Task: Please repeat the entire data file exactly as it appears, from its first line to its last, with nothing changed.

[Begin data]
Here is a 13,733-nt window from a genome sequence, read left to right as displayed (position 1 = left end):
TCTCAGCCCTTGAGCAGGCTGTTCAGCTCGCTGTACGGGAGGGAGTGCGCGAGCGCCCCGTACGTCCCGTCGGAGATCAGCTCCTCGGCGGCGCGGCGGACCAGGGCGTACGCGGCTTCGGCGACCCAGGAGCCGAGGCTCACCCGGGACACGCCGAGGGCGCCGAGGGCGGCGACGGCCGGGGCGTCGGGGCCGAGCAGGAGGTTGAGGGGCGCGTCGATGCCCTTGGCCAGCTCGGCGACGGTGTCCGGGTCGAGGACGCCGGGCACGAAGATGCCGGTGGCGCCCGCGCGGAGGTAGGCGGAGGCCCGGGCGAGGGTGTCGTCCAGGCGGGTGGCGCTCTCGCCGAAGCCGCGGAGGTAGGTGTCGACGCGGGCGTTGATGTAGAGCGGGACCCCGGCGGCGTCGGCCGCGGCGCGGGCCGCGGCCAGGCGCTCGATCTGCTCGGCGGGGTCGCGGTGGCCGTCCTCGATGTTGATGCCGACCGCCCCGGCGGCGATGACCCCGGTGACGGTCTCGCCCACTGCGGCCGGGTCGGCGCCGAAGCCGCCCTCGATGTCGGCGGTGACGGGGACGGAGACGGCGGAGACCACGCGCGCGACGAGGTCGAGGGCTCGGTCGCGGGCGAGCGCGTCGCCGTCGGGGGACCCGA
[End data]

Here is a 13,733-nt window from a genome sequence, read left to right as displayed (position 1 = left end):
TCTCAGCCCTTGAGCAGGCTGTTCAGCTCGCTGTACGGGAGGGAGTGCGCGAGCGCCCCGTACGTCCCGTCGGAGATCAGCTCCTCGGCGGCGCGGCGGACCAGGGCGTACGCGGCTTCGGCGACCCAGGAGCCGAGGCTCACCCGGGACACGCCGAGGGCGCCGAGGGCGGCGACGGCCGGGGCGTCGGGGCCGAGCAGGAGGTTGAGGGGCGCGTCGATGCCCTTGGCCAGCTCGGCGACGGTGTCCGGGTCGAGGACGCCGGGCACGAAGATGCCGGTGGCGCCCGCGCGGAGGTAGGCGGAGGCCCGGGCGAGGGTGTCGTCCAGGCGGGTGGCGCTCTCGCCGAAGCCGCGGAGGTAGGTGTCGACGCGGGCGTTGATGTAGAGCGGGACCCCGGCGGCGTCGGCCGCGGCGCGGGCCGCGGCCAGGCGCTCGATCTGCTCGGCGGGGTCGCGGTGGCCGTCCTCGATGTTGATGCCGACCGCCCCGGCGGCGATGACCCCGGTGACGGTCTCGCCCACTGCGGCCGGGTCGGCGCCGAAGCCGCCCTCGATGTCGGCGGTGACGGGGACGGAGACGGCGGAGACCACGCGCGCGACGAGGTCGAGGGCTCGGTCGCGGGCGAGCGCGTCGCCGTCGGGGGACCCGA